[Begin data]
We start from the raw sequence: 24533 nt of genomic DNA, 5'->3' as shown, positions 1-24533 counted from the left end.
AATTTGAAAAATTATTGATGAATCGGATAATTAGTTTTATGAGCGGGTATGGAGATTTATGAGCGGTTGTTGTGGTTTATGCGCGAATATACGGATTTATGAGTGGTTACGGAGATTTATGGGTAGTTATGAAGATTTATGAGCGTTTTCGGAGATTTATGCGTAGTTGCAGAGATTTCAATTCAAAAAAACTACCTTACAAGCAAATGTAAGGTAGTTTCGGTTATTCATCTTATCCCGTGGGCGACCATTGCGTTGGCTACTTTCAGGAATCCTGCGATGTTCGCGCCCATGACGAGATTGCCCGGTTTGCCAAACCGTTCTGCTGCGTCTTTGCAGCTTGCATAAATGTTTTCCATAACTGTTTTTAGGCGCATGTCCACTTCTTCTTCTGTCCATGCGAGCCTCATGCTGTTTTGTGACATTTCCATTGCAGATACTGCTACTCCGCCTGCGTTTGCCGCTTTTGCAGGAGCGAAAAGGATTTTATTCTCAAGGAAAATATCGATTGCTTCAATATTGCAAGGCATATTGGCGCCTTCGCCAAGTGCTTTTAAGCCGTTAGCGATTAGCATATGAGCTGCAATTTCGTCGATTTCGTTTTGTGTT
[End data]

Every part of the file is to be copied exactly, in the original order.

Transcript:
We start from the raw sequence: 24533 nt of genomic DNA, 5'->3' as shown, positions 1-24533 counted from the left end.
AATTTGAAAAATTATTGATGAATCGGATAATTAGTTTTATGAGCGGGTATGGAGATTTATGAGCGGTTGTTGTGGTTTATGCGCGAATATACGGATTTATGAGTGGTTACGGAGATTTATGGGTAGTTATGAAGATTTATGAGCGTTTTCGGAGATTTATGCGTAGTTGCAGAGATTTCAATTCAAAAAAACTACCTTACAAGCAAATGTAAGGTAGTTTCGGTTATTCATCTTATCCCGTGGGCGACCATTGCGTTGGCTACTTTCAGGAATCCTGCGATGTTCGCGCCCATGACGAGATTGCCCGGTTTGCCAAACCGTTCTGCTGCGTCTTTGCAGCTTGCATAAATGTTTTCCATAACTGTTTTTAGGCGCATGTCCACTTCTTCTTCTGTCCATGCGAGCCTCATGCTGTTTTGTGACATTTCCATTGCAGATACTGCTACTCCGCCTGCGTTTGCCGCTTTTGCAGGAGCGAAAAGGATTTTATTCTCAAGGAAAATATCGATTGCTTCAATATTGCAAGGCATATTGGCGCCTTCGCCAAGTGCTTTTAAGCCGTTAGCGATTAGCATATGAGCTGCAATTTCGTCGATTTCGTTTTGTGTT